It’s a dream date for lovers of Shakespeare’s words – David and Ben Crystal talking about The Oxford Illustrated Shakespeare Dictionary

The Crystals
Salisbury Arts Centre, 31 May 2015.

“Never has there been such a pretty book as this one,” declares David Crystal, with a proud and delighted smile at the cover of The Oxford Illustrated Shakespeare Dictionary on the projector screen behind him. He and his son Ben are at Salisbury Arts Centre as part of the Ageas Salisbury International Arts Festival, to talk to a packed audience about Shakespeare’s world and words.

‘Talk’ is the wrong word for this event: the father and son team deliver something closer to a comedy double act, bringing their subject alive with jovial camaraderie and unshakeable delight in all things Shakespeare. Ben bounds onto the stage as if taking a curtain call, dressed in jeans with a fob watch on a chain hanging from one pocket. David combines a tweed jacket with the kindly, slightly eccentric manner of Professor Dumbledore, and enunciates words like “in-carn-a-dine” as if they were magic spells.

David Crystal has written or edited over 100 books on language and linguistics, four of which he co-wrote with actor and producer Ben. Published this year, The Oxford Illustrated Shakespeare Dictionary combines David’s passion for words with Ben’s knowledge of – and love of experimenting with – Shakespeare. The dictionary is aimed at students of Shakespeare of all nationalities and ages from 11 up, and covers the 12 most studied of Shakespeare’s plays, according to a poll of school teachers from around the world.

Ben Crystal by Piper Williams

Ben Crystal by Piper Williams

There are approximately one million different words in the complete works of Shakespeare (though none beginning with the letter ‘X’). But, David asserts, only around five per cent are significantly different to those we use today. The dictionary guides students through this five per cent, drawing particular attention to ‘false friends’ like ‘rehearse’ or ‘impress,’ which did not mean the same thing for Shakespeare as they do today.

Despite the book’s title, David considers it closer to an encyclopaedia than a dictionary. “Words by themselves aren’t the whole story,” he says. “More important than that is an introduction to Shakespeare’s world.”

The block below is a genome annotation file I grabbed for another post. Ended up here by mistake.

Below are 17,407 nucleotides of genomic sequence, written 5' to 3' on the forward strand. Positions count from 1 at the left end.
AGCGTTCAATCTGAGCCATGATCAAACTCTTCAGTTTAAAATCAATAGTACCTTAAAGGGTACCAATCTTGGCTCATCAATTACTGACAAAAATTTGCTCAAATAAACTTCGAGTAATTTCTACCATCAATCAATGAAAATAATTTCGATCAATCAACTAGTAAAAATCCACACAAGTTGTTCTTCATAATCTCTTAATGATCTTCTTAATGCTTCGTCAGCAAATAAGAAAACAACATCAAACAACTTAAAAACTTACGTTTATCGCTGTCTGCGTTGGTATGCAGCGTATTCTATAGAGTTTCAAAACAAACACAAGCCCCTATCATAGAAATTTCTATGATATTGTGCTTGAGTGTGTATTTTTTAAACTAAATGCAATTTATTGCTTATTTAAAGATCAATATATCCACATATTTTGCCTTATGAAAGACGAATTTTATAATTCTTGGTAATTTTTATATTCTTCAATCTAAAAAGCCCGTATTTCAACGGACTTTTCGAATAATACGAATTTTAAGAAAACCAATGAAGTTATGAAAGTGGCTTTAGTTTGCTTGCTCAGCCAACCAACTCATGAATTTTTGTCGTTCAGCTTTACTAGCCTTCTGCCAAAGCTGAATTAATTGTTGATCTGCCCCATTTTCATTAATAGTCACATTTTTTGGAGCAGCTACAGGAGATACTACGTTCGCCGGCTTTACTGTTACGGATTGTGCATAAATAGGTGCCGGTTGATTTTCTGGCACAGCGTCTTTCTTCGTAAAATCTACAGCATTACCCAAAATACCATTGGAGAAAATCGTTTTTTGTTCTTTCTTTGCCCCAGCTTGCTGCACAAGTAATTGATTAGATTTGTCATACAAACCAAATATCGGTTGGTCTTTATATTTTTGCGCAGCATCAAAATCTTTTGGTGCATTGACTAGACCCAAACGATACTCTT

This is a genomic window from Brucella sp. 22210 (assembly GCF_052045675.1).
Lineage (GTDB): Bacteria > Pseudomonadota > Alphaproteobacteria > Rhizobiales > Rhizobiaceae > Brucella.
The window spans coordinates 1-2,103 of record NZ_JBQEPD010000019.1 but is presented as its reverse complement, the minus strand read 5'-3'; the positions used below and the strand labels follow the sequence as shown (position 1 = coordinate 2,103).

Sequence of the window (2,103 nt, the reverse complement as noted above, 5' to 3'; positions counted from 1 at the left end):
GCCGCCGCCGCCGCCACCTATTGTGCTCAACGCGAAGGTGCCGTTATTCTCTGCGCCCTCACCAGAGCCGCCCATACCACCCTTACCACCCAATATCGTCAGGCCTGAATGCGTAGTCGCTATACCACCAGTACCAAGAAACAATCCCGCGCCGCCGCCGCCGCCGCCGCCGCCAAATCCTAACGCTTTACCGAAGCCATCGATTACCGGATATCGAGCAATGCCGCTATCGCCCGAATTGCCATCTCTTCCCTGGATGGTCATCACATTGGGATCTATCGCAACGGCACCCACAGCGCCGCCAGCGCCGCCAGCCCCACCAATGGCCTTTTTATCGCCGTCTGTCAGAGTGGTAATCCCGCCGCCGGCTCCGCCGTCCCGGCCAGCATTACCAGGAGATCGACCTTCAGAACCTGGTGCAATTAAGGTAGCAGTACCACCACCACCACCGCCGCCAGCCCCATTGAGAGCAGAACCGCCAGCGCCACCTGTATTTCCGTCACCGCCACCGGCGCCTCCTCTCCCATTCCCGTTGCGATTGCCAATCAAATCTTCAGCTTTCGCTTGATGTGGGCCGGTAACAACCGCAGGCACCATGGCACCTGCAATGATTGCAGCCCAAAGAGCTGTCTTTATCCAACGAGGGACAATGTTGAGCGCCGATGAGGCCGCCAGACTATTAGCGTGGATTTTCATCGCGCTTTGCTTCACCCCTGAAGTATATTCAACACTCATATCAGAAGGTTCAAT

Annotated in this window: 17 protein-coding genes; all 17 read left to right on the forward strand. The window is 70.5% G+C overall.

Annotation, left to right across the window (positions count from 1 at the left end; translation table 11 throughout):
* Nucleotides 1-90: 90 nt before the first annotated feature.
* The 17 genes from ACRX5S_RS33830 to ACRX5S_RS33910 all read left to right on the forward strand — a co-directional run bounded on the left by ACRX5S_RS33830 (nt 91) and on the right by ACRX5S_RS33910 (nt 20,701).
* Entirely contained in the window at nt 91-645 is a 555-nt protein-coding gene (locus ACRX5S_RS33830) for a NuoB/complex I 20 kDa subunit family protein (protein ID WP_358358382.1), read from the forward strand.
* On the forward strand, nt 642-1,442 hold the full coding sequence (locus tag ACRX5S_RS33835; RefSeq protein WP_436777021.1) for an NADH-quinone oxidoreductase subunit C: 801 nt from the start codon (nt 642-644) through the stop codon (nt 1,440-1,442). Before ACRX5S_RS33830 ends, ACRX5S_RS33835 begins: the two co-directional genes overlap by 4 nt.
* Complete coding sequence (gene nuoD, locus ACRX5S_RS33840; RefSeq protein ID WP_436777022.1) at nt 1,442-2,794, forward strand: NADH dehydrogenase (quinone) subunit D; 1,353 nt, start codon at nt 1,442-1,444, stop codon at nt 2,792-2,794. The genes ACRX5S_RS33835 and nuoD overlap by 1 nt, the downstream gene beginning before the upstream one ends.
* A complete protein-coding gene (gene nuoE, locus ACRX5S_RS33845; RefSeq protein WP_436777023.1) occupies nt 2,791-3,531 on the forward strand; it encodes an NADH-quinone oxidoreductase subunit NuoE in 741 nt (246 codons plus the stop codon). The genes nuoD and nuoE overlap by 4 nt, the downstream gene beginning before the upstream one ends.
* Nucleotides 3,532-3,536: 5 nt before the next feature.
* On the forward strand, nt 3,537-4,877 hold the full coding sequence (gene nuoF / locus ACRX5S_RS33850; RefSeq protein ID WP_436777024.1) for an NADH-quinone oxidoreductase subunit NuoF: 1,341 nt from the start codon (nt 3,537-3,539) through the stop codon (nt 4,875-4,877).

Kate Bellamy’s bold illustrations certainly help provide this for the reader – the double page featuring 11 historically accurate illustrations of different kinds of sword is a particular highlight.

The authors hope their style will help students feel comfortable asking questions like ‘What is an arras actually like?’ or ‘Why is Hamlet surprised to find Polonius in Gertrude’s closet?’ The answer to the latter was news to me – a closet was a small antechamber off the main bedroom, containing very little besides, frequently, a large tapestry (aka arras). In Gertrude’s case, the tapestry might have covered a passage to her husband’s chamber, so Hamlet would expect to see no one but Claudius in this intimate space.

O I S D

Ben is passionate about “the idea we’re allowed to be rough with Shakespeare, to grab him by the… doublet and hose and, well, shake him about a bit.” Shaking things about is exactly what this talk does: the pair intersperse discussions of pedagogy and neologisms with a game of charades, David attempting to mime things like ‘soliloquy’ and ‘Father Chaucer,’ and Ben explaining them to the audience.

The Crystals’ engaging blend of comedy and academia has the audience laughing and enthusiastically asking questions. As their talk draws to a close Salisbury Arts Centre is buzzing with Shakespeare’s words.

Oxford Illustrated Shakespeare Dictionary is in bookshops now. Or order it here.

Ben and David will be exploring Original Pronunciation (including an OP performance of Henry V) at Shakespeare’s Globe on 16 and 26 July

Go here to read a full interview with Ben Crystal in Shakespeare Magazine 06.